Yesterday marked the first time I arrived at an RV park after the office had closed. There was a packet with my check-in information waiting for me, so it turned out to be a quicker, simpler process than checking in with a human being – like self-checkout at the grocery store. I had driven from Park City to Steamboat Springs via US Rte 40. Starvation Reservoir is a stunning sedimentary vista - sandstone abounds! As I approached Colorado, I saw a sign for the Dinosaur National Monument Visitor Center, so I turned left. The next sign said I had to drive another seven miles. My brain balked at first then reset: it didn't matter what time I arrived in Steamboat. Other than the cross-country drive with my father, my times of departure and arrival have rarely been material given the comparatively shorter distances I have been driving. Dinosaur NM has two visitor centers, but only the Quarry one has fossils. I didn't know this when I turned left.
While the geology of the drive thus far had been outstanding, it got unbelievably better as I approached the Green River and the Dinosaur NM Visitors’ Center. Pink, yellow, grey and purple sand created hills above the sprawling river valley. I parked BOB, walked the dogs, and had lunch. I powered the generator so the dogs could have AC and I went inside the Visitors’ Center. A three minute shuttle ride took me and others to the quarry where the dinosaur fossils are still in the wall in which they were discovered. It's a veritable logjam of big bones. The driver who took us up gave me some cantaloupe her neighbor grew: amazingly, it tasted like cantaloupe tasted when I was a kid! I gave her a Wet One wipe. I walked back to the Visitors' Center and she stopped the shuttle to ask me if I wanted a ride. "No, thank you," I said. I was busy photographing rocks: it's my new job!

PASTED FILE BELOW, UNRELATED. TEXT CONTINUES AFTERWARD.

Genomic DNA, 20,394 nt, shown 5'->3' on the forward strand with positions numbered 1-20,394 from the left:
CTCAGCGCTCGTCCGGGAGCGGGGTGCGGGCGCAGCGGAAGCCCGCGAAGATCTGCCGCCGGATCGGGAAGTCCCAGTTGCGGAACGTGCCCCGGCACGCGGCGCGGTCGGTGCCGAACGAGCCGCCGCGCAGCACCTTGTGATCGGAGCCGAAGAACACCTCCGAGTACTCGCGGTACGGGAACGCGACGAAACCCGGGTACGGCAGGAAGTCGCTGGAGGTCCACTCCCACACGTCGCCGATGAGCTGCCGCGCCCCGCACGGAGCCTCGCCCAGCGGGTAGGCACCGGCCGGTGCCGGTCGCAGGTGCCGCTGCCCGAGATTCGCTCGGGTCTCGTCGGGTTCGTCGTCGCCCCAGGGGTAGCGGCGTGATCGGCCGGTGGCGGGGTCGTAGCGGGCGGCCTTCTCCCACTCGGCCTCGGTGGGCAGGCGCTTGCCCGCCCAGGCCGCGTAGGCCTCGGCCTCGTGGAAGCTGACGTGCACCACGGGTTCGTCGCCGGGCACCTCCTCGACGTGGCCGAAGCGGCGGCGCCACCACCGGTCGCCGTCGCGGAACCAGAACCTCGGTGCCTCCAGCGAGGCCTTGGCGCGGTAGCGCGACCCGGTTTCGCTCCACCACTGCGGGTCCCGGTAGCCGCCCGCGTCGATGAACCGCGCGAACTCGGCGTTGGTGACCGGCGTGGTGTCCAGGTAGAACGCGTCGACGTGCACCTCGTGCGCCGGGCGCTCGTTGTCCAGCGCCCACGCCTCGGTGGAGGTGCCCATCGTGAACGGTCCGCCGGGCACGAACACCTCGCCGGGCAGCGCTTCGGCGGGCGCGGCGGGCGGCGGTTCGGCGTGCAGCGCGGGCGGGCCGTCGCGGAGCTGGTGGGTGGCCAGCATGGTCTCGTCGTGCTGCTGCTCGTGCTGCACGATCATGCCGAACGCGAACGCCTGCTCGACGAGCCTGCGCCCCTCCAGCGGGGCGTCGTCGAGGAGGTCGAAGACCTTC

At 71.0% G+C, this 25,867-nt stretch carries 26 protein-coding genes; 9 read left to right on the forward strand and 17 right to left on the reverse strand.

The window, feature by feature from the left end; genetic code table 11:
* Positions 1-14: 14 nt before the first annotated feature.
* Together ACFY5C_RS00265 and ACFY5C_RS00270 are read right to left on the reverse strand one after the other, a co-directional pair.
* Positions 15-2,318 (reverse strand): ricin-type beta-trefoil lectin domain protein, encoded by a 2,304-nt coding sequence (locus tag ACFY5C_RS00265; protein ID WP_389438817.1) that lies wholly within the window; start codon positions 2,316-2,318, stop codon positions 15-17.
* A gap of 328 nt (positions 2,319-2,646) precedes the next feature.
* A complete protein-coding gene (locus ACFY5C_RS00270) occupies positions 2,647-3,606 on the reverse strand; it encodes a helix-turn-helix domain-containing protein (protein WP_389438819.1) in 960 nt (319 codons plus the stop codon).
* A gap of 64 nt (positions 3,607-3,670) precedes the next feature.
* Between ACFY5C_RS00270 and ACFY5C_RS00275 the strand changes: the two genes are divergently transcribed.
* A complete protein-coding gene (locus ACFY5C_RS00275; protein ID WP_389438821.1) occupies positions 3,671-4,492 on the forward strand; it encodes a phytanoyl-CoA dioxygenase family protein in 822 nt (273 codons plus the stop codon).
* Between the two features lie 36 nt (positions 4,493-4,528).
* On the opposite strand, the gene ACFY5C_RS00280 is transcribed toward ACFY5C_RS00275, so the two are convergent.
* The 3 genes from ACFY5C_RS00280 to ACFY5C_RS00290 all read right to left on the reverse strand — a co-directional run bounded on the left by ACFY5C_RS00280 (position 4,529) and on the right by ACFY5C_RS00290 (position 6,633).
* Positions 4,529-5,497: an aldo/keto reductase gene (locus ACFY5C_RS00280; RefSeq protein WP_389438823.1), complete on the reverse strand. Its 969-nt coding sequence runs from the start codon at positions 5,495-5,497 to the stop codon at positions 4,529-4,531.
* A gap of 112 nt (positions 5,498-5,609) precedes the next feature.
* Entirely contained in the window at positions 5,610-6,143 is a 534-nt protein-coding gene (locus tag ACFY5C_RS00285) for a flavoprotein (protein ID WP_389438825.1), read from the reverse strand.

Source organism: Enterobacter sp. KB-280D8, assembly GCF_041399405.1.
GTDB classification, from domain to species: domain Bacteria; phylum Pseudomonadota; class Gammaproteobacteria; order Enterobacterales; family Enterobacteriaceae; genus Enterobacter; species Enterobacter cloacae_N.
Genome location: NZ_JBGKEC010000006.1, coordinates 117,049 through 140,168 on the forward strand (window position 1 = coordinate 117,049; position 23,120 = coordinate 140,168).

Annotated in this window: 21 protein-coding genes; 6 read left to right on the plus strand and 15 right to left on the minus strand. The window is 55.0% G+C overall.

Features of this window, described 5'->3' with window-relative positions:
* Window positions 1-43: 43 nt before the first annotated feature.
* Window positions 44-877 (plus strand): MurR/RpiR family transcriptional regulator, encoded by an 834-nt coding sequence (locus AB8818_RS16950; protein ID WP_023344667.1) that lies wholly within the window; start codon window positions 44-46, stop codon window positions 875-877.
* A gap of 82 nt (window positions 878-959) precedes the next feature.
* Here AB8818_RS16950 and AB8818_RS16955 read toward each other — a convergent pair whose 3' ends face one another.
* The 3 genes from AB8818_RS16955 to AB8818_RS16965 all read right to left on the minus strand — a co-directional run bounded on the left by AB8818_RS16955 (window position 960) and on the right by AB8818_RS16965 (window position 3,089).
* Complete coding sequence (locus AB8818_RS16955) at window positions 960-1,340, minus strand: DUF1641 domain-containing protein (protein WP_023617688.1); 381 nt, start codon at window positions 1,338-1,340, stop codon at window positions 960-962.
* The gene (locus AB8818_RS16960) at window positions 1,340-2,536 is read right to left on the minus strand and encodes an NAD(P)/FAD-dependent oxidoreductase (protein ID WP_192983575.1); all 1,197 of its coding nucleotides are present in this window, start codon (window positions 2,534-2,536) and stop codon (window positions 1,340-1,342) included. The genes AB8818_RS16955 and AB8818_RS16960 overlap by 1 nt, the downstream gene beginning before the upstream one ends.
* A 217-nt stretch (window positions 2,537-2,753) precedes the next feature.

Today, I uploaded my resume to "The Top Five" executive recruiting companies, used Adobe Element's free trial software for photo corrections, then I took the free shuttle to town. The shuttle drove me a mile and made me get out to wait for another shuttle which would continue my eastward journey. Once in town, I went into an apparel boutique and a jewelry shop – old occupational habits are hard to break. Then I went to a ski-and-bike shop I'd found online when searching for Trek vendors. They had a Trek 7.3 FX which is one of the models I was considering – and, it is chartreuse! I took it for a test drive and it felt small by comparison to the other bikes I've owned, but it was comfortable. One of the guys thought the fit looked good and mentioned that the frame geometry and sizing have changed since I last bought a bike in 1998 (a Klein road bike that was 55cm (~21.5") and this bike is only 17.5"). While I was at the store, I decided that I did not want to transport a bike inside BOB’s cabin, nor did I want to buy a hitch mount because it would interfere with my rear slide-out and storage access. So, I measured the bike, and I said I'd be back in the morning if I could get in the rear storage compartment.
Siobhan M. Knox
In May 2016, I bought a five ton, 25’ long Class C motorhome because I like to drive, I like to travel, and it’s more fun and less expensive than living in a hotel. No prior RV experience was required, and I had none: perfect. I’m writing a book about my adventures which will come to an end when I get a job. The dogs will be sad.